The central challenge is to design a movement that is more coordinated, coherent, and cost effective through an empowered Centre, while at the same time respecting and strengthening the autonomy of local credit unions.
The ultimate aim is to provide a full range of ethical financial products and services to meet people’s immediate and long term needs throughout their lives, and to operate a sustainable business model which provides a social return so that credit unions can contribute more to local communities, Irish society and developing countries. To achieve this aim, we will need to collaborate with key stakeholders across the island including Governments, regulatory bodies and the many businesses we partner with.
Shortly, after the ILCU AGM, the final report will be presented to the Board. At this time, the ILCU Board will decide whether to call an SGM to approve the first 12 months of implementation - inclusive of costs and funding mechanisms.

The potential for the credit union movement to make additional contributions towards broader community based and social needs by investing funds in social housing and small businesses for example, will also be discussed by delegates at the 2016 conference. The key benefit arising for the credit union movement from the social housing proposition would be that it would enable the movement to put a significant portion of the member funds to a more productive and economically rewarding purpose, while at the same time, addressing a key social issue that deeply affects the communities which credit unions serve. In 2015, the ILCU submitted detailed proposals to Government about how credit union funds could be provided for social housing. The proposals centred around two options. Credit unions invest in a state owned “financial vehicle” which would on-lend to Approved Housing Bodies to fund the development of social housing or credit unions invest and on-lend directly to Approved Housing Bodies to fund the development of social housing. We are currently waiting on a response from Government on these proposals.

Providing credit to small and micro businesses is something that credit unions already do and continuing to do so, in a more substantive way, is a key contribution that the credit union movement can make to a recovering economy. In a new SME discussion document, the ILCU has outlined how providing SME’s with the necessary supports to foster a culture of growth orientation and dynamism is a key matter of national policy.  In line with its operating principles, the credit union movement has an interest in supporting a vibrant and well- funded SME sector and given the economic importance of SME’s in the overall well-being of the wider economy, the Irish credit union movement has a strategic interest in supporting the sector.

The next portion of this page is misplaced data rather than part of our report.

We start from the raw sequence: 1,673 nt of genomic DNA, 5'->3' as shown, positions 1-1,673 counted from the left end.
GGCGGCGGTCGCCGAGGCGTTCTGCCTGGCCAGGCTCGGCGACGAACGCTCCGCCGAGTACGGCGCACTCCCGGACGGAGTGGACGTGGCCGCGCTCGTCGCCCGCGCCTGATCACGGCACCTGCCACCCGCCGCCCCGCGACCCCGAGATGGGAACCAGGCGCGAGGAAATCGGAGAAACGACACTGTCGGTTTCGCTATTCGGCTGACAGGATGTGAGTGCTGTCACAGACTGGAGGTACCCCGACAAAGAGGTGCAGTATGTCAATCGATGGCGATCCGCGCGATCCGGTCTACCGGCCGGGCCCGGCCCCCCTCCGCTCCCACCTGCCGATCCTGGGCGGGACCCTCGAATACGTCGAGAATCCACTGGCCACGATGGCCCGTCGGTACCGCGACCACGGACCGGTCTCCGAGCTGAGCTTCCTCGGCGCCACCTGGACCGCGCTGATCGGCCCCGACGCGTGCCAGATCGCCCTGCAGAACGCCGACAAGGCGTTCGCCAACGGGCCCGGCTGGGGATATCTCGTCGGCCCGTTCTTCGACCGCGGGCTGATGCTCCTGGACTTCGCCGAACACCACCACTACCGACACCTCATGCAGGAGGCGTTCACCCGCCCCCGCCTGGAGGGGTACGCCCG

Proposals contained in the discussion document focus on creating a central fund, back by a state guaranteed bond, in which individual credit unions could invest. Expertly supported and effectively regulated, pooling the resources that participating credit unions hold individually will ensure the availability of credit more widely throughout the economy.  This would match available credit union capacity with small enterprises that need credit to survive and develop.
Both the SME and social housing proposals are very closely aligned to the core values of the credit union movement - economic democracy, inclusiveness, human and social development and community focus. Credit unions are rooted in the communities that they serve. Just as credit unions had a vital place and role to play in the financial services industry in the past, credit unions today are still essential and are poised to play an important role in continuing to help their members through the current economic times by offering the financial services they want and need.

Ireland has the greatest membership penetration rate in Europe, with current membership at over 3 million members. In a reflection of the popularity and influence of the credit union movement across the island of Ireland, Belfast has this year been chosen to host the World Council of Credit Unions (WOCCU) annual conference. Over 2,000 credit union representatives from as many as 54 countries worldwide will descend on the city for the worldwide credit union movement’s premier event, taking place in July 2016 in the newly refurbished Waterfront Hall.

Commenting on AGM, ILCU President Brian McCrory said: "The credit union movement has played a key role in creating vibrant, local communities and developing our economy and society for half a century by providing accessible financial services and support. This weekend's meeting will be an important one as credit unions look to changes within the sector. 

He added: “The spotlight will be focused on how regulatory and legislative changes can lead to greater freedom for credit unions in service provision - certainly meeting the growing needs of our members is hugely important to credit unions. It is a given that change will be necessary for the ongoing renewal, updating and modernisation of our credit unions however, change does not involve sacrificing our ethos and our core values - values which have allowed credit unions to remain a popular financial service provider throughout the years."